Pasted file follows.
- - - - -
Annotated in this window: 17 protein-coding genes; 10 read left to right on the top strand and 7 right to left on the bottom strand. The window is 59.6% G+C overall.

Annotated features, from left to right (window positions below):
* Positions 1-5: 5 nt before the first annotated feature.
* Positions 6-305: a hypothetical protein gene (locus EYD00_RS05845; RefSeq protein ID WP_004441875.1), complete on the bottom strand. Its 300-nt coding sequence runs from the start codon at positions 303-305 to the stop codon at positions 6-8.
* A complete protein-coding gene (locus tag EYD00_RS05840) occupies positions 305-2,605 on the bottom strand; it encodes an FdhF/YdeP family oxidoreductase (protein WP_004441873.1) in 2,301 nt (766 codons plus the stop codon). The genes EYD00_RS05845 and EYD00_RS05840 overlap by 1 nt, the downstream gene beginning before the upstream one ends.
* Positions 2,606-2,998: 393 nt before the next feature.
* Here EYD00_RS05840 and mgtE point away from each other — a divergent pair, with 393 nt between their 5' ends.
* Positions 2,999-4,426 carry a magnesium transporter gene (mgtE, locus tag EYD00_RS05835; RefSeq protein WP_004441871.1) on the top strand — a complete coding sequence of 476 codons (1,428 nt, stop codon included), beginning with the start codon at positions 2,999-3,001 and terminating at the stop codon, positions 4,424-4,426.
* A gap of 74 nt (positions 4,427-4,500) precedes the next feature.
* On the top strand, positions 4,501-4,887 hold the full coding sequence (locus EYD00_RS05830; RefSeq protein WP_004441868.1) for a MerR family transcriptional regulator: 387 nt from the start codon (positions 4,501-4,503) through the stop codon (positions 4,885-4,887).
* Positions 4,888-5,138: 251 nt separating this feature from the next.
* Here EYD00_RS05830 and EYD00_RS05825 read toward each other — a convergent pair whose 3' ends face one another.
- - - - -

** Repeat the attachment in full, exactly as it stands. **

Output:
Annotated in this window: 17 protein-coding genes; 10 read left to right on the top strand and 7 right to left on the bottom strand. The window is 59.6% G+C overall.

Annotated features, from left to right (window positions below):
* Positions 1-5: 5 nt before the first annotated feature.
* Positions 6-305: a hypothetical protein gene (locus EYD00_RS05845; RefSeq protein ID WP_004441875.1), complete on the bottom strand. Its 300-nt coding sequence runs from the start codon at positions 303-305 to the stop codon at positions 6-8.
* A complete protein-coding gene (locus tag EYD00_RS05840) occupies positions 305-2,605 on the bottom strand; it encodes an FdhF/YdeP family oxidoreductase (protein WP_004441873.1) in 2,301 nt (766 codons plus the stop codon). The genes EYD00_RS05845 and EYD00_RS05840 overlap by 1 nt, the downstream gene beginning before the upstream one ends.
* Positions 2,606-2,998: 393 nt before the next feature.
* Here EYD00_RS05840 and mgtE point away from each other — a divergent pair, with 393 nt between their 5' ends.
* Positions 2,999-4,426 carry a magnesium transporter gene (mgtE, locus tag EYD00_RS05835; RefSeq protein WP_004441871.1) on the top strand — a complete coding sequence of 476 codons (1,428 nt, stop codon included), beginning with the start codon at positions 2,999-3,001 and terminating at the stop codon, positions 4,424-4,426.
* A gap of 74 nt (positions 4,427-4,500) precedes the next feature.
* On the top strand, positions 4,501-4,887 hold the full coding sequence (locus EYD00_RS05830; RefSeq protein WP_004441868.1) for a MerR family transcriptional regulator: 387 nt from the start codon (positions 4,501-4,503) through the stop codon (positions 4,885-4,887).
* Positions 4,888-5,138: 251 nt separating this feature from the next.
* Here EYD00_RS05830 and EYD00_RS05825 read toward each other — a convergent pair whose 3' ends face one another.